I’ve just returned from my first week at sea aboard Windeward Bound, the brigantine in Tasmania, Australia that I’ll be sailing on for the next three months. I don’t think that I could have asked for a better first week. We had a fantastic group of Australian scouts on board, delicious and plentiful meals, and almost every kind of weather you can imagine. I admit again that I was a bit nervous for this first trip, wondering how I’d get along with my new crew, and how the crazy weather of the Southern Ocean would treat me. But I had no cause for worry. I’m as in love with this life now as I was when I discovered it eight years ago, if not more so.

I’ll be posting my journal entries all this week, but until then, here are some photos from the voyage. Thanks for checking in, and enjoy!

Jan 082012

I just came across this beautiful little piece entitled Cape Horn to Starboard, by Lin Pardey, who has been sailing around the world with her husband Larry for decades.

I continue to feel encouraged by reading of other very experienced sailors’ expressions of fear and worry about their adventures. It’s been easy at times to wonder whether I’m “cut out for this”, after experiencing extreme anxiety during rough weather at sea.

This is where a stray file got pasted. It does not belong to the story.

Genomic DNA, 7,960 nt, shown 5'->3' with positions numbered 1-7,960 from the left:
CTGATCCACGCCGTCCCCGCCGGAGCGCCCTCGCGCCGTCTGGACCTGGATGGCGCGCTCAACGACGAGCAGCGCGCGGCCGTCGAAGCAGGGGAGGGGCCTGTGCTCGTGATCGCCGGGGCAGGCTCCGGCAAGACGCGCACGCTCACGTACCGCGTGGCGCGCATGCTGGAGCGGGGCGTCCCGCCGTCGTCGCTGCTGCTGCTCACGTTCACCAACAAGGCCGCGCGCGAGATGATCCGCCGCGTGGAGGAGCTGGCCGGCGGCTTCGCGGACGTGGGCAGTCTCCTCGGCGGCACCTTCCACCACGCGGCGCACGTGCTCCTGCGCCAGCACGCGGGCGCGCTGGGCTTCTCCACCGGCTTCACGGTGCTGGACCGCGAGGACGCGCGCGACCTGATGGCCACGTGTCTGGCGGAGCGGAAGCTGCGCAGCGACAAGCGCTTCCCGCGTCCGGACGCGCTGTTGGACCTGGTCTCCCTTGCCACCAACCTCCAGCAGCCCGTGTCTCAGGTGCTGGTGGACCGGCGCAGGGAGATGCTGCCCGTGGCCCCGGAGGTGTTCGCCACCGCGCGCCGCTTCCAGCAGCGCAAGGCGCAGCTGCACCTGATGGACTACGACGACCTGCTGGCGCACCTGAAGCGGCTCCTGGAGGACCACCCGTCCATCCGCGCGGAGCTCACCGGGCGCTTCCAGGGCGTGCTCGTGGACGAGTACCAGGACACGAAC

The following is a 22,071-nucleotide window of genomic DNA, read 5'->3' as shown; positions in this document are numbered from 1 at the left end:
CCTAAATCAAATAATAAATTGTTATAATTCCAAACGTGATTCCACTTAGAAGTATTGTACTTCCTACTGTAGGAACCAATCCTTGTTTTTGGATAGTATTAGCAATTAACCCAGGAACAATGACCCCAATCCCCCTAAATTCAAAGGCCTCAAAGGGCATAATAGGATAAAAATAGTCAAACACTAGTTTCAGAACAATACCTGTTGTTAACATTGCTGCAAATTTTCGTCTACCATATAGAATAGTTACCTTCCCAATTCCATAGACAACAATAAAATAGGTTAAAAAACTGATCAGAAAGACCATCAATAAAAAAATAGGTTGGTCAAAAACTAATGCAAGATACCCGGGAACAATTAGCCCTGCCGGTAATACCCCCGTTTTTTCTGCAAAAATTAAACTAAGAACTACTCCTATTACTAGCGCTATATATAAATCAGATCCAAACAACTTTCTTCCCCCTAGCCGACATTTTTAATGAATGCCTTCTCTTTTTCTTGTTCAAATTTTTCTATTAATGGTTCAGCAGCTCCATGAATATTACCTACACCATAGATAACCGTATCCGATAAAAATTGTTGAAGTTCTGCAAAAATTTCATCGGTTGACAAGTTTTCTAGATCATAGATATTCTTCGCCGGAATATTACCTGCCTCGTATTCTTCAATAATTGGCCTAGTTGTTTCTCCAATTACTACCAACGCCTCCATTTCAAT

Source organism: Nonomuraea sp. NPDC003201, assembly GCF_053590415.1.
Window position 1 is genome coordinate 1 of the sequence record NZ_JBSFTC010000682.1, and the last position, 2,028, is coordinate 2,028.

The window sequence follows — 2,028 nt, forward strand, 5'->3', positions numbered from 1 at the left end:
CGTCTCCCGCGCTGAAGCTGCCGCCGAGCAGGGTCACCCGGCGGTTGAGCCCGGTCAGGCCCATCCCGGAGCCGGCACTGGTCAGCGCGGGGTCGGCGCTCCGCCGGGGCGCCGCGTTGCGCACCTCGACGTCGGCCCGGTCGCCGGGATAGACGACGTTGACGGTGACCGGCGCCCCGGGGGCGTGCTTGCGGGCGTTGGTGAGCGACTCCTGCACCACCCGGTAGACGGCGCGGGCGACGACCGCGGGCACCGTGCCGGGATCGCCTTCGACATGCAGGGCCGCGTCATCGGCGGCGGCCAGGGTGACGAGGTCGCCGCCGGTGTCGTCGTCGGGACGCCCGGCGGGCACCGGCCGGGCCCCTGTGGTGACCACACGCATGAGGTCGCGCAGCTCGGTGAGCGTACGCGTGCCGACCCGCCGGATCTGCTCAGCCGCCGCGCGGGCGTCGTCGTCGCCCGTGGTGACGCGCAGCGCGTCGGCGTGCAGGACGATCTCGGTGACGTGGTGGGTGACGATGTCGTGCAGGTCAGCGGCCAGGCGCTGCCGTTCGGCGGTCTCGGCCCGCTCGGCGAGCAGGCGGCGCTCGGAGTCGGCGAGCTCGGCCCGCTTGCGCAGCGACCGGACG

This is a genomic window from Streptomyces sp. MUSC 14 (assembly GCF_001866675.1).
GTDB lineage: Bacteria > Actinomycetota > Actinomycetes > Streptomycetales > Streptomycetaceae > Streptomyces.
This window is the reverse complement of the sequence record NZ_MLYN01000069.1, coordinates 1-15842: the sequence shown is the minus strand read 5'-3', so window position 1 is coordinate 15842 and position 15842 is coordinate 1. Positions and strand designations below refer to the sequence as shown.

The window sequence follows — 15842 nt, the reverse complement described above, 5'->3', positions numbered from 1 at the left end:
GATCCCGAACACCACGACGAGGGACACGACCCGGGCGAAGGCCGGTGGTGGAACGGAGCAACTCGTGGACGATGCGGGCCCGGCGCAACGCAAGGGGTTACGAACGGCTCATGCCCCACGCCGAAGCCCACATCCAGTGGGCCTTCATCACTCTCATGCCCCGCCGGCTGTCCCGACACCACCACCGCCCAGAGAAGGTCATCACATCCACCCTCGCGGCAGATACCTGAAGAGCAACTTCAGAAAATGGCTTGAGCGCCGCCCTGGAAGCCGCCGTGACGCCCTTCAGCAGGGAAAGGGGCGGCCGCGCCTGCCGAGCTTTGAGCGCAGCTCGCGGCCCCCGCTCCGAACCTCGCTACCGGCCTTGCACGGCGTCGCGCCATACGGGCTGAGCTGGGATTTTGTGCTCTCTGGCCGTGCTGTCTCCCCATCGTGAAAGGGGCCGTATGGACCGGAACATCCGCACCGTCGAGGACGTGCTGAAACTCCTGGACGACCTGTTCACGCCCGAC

At the beginning of my season sailing up in the Channel Islands of California last year, we ran into a pretty decent gale with a dozen and a half 15 year old’s on board. In all honesty, I can’t really say how bad of a storm it was. The important part was that it was the worst weather I’d seen, and my first real experience of having to respond to the cascade of events that often accompanies rough weather. When we finally got home after spending over 12 hours in this gale (a relatively short time, in retrospect), I called up Angus for some serious life advice: was pursuing this career really the right choice for me?

This is a shot of Yellowbanks, the anchorage we chose to wait out our gale, just hours before it hit.

Angus’ efforts to bolster my confidence were varied: he listened sympathetically to my rambling, repetitive play-by-play; he told me he thought I’d be fine; he challenged me to tell him I wasn’t tough enough; finally he told me I needed to shut up and stop being a baby. And yet I whined. The sentence that shook me back to my senses was: “Katz, you’re more passionate about this than anything else in your life. You owe it to yourself to just give it another try.” So I did.